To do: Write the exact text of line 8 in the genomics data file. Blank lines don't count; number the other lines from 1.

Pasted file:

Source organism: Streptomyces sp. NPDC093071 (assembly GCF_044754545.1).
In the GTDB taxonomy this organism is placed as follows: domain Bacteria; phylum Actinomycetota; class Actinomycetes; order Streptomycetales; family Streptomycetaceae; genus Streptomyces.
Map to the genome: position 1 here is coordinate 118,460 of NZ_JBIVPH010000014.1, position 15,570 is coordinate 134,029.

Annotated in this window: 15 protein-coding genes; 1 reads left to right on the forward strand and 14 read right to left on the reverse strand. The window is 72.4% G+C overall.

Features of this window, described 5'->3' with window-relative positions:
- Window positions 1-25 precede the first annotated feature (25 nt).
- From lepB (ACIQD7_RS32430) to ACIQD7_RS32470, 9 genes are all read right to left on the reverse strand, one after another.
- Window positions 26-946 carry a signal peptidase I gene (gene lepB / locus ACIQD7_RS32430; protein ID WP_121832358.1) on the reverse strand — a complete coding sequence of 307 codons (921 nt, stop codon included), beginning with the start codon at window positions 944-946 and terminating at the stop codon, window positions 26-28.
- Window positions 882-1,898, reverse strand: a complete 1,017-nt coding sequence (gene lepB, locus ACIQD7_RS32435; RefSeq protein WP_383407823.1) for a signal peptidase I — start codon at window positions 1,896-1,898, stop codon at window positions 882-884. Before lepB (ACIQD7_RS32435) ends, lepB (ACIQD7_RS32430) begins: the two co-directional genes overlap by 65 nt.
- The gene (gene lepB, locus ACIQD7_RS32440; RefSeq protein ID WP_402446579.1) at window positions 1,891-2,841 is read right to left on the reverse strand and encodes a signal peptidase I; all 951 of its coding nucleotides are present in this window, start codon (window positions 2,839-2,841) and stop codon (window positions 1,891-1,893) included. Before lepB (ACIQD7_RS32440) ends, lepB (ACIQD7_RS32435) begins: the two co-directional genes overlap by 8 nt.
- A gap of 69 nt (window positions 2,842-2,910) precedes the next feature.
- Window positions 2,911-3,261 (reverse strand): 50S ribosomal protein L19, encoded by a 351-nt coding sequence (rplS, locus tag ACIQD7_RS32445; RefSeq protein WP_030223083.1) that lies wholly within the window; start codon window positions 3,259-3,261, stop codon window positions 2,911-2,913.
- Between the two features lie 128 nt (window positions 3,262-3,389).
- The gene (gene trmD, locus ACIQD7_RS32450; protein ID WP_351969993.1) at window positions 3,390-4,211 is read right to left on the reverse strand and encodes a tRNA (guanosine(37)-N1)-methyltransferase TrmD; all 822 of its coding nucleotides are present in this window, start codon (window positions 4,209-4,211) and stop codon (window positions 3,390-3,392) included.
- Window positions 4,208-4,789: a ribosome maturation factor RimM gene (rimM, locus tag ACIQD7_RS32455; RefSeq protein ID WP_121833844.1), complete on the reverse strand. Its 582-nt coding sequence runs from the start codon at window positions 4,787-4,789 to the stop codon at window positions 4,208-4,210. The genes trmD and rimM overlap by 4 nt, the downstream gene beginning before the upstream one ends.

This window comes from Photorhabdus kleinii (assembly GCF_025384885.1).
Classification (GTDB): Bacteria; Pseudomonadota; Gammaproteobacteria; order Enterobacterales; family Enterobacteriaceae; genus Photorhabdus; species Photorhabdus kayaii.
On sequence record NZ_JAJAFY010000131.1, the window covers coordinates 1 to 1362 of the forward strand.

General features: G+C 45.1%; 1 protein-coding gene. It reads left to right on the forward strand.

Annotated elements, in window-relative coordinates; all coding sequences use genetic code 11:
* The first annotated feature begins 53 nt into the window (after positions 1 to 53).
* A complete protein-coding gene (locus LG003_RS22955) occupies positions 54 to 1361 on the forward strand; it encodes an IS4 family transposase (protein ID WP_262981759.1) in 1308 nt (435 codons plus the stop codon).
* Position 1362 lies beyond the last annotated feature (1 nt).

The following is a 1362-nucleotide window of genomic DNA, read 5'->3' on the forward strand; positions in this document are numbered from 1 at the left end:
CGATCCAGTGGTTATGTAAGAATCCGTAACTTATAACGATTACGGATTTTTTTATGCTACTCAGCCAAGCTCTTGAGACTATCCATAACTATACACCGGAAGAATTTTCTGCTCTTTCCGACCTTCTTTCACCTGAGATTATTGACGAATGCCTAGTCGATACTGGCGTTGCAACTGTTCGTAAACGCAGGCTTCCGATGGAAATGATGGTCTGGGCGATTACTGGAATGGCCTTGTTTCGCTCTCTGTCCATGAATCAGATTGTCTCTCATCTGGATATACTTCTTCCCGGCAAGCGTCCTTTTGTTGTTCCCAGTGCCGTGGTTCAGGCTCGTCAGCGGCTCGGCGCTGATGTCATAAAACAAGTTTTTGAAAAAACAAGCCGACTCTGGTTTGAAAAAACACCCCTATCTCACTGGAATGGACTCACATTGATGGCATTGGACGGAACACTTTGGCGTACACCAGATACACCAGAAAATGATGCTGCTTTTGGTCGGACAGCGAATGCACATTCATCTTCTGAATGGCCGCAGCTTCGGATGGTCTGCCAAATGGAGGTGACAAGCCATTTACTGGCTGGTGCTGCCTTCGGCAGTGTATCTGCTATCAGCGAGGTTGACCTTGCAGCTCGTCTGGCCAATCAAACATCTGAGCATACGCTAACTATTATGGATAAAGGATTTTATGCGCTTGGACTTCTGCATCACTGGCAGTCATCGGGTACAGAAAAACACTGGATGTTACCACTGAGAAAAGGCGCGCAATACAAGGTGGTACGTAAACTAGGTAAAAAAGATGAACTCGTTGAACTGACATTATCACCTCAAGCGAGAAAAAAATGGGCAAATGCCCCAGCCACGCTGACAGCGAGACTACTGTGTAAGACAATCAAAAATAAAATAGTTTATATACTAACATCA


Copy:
- Window positions 26-946 carry a signal peptidase I gene (gene lepB / locus ACIQD7_RS32430; protein ID WP_121832358.1) on the reverse strand — a complete coding sequence of 307 codons (921 nt, stop codon included), beginning with the start codon at window positions 944-946 and terminating at the stop codon, window positions 26-28.